The real challenge in retaining engineering talent is with the part of the definition offered here as “formed and experienced.”  In their report the Aerospace Industries Association noted that once lost, “Reconstituting lost production, design and engineering capabilities could take many years.”

The picture for highly skilled aerospace touch labor doesn’t look much better.  From 1993 to 2007 the number of aerospace production workers declined by nearly 8 percent from 390 thousand to 360 thousand.   Often there is a mistaken notion that because in the build up of wartime manufacturing during World War II “Rosy the Riveter,” with little training abandoned the ironing board to take up the soldering iron.  Consequently, the idea that rebuilding lost aerospace production skills today is very wrong-headed.   The training and experience necessary for an apprentice electrician or machinist to become fully qualified in the aerospace industry takes between three to five years.  Modern fighter aircraft use composites and exotic metals that take significant training and experience to manipulate.

Politicians are fond of saying that putting a new defense program in their district or state will create so many thousands of new highly paid, highly skilled jobs.  The facts are that new defense programs won because some other company lost.  Since the numbers of production workers and engineers are declining, winning a contract means that jobs are migrated and not created.  Because the jobs are high paying as well, a certain amount of wealth migrates with the jobs.  But, for the country and the industrial base as a whole, new defense programs are essentially a zero sum game.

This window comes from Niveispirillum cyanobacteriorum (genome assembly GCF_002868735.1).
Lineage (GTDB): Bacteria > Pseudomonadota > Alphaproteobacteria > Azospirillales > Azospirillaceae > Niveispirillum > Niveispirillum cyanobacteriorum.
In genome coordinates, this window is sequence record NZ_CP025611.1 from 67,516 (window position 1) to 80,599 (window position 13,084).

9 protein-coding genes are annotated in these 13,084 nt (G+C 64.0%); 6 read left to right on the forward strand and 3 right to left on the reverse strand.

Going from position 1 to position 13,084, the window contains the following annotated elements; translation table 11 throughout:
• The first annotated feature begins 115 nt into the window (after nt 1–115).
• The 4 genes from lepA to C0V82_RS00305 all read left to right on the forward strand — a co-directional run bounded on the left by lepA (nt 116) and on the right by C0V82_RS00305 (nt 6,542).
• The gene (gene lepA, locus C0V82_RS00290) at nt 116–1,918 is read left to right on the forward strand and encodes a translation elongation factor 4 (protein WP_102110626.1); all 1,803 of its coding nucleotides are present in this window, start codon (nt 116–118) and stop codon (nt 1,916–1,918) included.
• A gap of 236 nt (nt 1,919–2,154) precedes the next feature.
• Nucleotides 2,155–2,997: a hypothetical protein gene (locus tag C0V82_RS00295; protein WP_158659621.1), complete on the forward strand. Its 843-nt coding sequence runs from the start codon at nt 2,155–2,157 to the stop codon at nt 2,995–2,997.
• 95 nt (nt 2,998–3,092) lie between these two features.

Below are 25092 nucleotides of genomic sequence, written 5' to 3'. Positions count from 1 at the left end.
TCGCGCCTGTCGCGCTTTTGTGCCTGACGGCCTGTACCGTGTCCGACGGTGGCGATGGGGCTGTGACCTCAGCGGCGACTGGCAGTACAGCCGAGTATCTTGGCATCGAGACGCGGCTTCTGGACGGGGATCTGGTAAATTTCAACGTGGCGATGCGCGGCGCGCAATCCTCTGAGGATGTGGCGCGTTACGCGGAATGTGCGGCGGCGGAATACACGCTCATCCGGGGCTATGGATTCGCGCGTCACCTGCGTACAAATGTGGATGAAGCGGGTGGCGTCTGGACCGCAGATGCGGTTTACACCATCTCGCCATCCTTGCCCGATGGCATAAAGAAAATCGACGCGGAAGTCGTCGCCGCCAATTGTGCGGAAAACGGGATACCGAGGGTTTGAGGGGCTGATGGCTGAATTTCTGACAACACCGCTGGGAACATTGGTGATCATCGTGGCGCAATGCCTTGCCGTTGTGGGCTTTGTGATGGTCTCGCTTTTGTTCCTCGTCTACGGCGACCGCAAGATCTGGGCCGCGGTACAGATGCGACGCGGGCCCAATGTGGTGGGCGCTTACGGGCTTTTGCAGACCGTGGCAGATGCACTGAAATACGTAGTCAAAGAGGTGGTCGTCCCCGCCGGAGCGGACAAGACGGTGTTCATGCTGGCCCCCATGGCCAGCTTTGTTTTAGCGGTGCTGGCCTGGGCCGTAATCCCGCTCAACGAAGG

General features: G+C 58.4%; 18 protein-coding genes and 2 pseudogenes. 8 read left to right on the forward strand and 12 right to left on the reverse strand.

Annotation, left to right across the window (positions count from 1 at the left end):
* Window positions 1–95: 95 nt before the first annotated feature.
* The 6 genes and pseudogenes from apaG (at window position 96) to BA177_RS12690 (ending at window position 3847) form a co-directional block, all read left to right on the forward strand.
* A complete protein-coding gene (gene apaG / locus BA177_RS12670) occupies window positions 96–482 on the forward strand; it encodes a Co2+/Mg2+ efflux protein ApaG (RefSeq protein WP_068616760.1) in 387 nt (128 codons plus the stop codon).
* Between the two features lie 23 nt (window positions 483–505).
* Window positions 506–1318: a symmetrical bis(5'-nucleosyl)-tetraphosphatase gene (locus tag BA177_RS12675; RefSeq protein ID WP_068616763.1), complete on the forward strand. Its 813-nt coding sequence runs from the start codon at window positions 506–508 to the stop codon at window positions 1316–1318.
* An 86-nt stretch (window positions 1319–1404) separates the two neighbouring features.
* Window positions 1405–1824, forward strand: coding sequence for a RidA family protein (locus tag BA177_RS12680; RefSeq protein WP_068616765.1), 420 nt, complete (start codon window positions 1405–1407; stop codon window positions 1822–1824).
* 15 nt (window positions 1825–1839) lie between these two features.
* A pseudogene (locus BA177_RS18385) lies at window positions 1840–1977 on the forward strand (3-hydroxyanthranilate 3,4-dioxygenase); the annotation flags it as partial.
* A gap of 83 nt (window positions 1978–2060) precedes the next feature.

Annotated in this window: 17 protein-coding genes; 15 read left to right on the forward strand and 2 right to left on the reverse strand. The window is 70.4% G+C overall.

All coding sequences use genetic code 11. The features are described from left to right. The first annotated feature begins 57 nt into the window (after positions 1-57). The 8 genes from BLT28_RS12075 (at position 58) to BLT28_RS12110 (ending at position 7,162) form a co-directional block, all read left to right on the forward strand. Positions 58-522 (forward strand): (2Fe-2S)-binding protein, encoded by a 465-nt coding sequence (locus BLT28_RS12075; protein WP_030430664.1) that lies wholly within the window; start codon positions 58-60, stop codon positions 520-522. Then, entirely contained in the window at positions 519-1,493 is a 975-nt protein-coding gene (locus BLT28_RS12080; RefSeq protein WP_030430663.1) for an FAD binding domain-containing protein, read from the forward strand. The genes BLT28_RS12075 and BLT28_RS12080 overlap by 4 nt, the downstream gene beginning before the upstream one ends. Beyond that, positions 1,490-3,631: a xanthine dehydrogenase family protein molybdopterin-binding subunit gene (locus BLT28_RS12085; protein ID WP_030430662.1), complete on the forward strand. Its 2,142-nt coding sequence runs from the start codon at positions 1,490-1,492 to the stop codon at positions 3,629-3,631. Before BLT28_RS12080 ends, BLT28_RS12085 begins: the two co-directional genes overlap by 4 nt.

It is a very expensive proposition to compete for major aerospace and defense weapons and equipment programs.  General Dynamics, Boeing, Lockheed Martin, Raytheon, Northrop Grumman and BAE SYSTEMS with its recent U.S. aerospace and defense company acquisitions, are the six remaining aerospace companies.  Down from over 50 aerospace companies capable of competing for large programs before the spate of mergers.  Ok, you say.  

It’s survival of the fittest and the “Darwin Factor” has prevailed.  The consolidation of companies helped to reduce overhead and the remaining companies are more efficient.  I’m not sure that’s right, but maybe so.  The point here is that because the “Big Six” wield such financial power to invest in large defense programs, smaller companies that might have a competitive product or service face a financial barrier to entry that is daunting.  Again, the AIA report put the issue differently, but the point is the same, “Once a company decides to exit the modern defense industrial base, the expense of re-entry is so high that the exit will likely be permanent.”

The F-22 fighter debate has highlighted a more immediate problem that could have severe long-term consequences for America’s ability to attend effectively and responsibly to future threats.  National security strategy crafting like the Quadrennial Defense Review is in no way precise.   Even the most prescient of policy experts can only see up to the current military operations horizon, not beyond it.  Choosing a narrowly focused national strategy with the necessary weapon systems to execute that strategy without regard for the impact on the industrial base leaves our nation at risk.